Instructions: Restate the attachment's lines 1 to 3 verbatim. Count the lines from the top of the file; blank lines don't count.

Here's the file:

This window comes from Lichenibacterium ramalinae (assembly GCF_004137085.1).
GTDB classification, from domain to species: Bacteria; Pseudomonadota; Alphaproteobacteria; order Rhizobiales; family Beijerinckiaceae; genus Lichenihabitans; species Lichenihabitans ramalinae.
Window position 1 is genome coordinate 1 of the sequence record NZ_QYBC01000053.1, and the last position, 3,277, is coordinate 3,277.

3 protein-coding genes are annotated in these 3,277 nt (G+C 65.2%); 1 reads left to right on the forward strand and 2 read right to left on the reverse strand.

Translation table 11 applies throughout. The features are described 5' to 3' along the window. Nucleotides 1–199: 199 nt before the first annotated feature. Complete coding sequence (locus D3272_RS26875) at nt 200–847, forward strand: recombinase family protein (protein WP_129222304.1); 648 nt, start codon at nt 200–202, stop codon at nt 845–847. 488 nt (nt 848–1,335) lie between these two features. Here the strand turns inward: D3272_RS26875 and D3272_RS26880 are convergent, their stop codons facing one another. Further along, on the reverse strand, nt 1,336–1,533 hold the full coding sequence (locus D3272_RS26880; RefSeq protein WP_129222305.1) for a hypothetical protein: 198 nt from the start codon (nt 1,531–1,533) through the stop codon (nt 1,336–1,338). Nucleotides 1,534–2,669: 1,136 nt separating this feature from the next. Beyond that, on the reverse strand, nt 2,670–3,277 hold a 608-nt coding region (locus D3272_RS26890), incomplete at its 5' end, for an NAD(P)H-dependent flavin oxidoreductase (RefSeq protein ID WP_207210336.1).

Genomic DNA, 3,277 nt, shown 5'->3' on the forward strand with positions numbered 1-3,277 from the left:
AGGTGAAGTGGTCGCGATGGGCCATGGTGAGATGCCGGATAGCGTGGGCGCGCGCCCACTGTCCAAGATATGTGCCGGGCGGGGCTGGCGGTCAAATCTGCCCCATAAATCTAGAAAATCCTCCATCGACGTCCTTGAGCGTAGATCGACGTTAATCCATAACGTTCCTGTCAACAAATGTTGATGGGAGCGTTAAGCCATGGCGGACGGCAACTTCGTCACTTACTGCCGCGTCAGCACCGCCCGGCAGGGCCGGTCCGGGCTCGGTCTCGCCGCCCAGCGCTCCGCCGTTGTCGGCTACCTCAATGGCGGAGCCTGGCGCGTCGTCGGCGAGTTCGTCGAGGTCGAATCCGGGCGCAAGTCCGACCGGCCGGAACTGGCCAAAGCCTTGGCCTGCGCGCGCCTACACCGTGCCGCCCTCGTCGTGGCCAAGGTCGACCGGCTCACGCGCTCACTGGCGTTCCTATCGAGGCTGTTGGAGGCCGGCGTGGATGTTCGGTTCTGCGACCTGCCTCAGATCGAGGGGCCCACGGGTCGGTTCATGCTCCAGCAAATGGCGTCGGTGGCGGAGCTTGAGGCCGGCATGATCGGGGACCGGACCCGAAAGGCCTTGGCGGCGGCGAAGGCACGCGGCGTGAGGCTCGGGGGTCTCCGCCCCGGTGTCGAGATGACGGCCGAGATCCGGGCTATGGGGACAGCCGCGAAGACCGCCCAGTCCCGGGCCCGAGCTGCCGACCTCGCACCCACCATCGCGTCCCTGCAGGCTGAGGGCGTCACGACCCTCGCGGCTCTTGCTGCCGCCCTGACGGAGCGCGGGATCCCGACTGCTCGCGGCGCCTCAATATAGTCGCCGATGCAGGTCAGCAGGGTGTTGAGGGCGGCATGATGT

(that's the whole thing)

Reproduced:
This window comes from Lichenibacterium ramalinae (assembly GCF_004137085.1).
GTDB classification, from domain to species: Bacteria; Pseudomonadota; Alphaproteobacteria; order Rhizobiales; family Beijerinckiaceae; genus Lichenihabitans; species Lichenihabitans ramalinae.
Window position 1 is genome coordinate 1 of the sequence record NZ_QYBC01000053.1, and the last position, 3,277, is coordinate 3,277.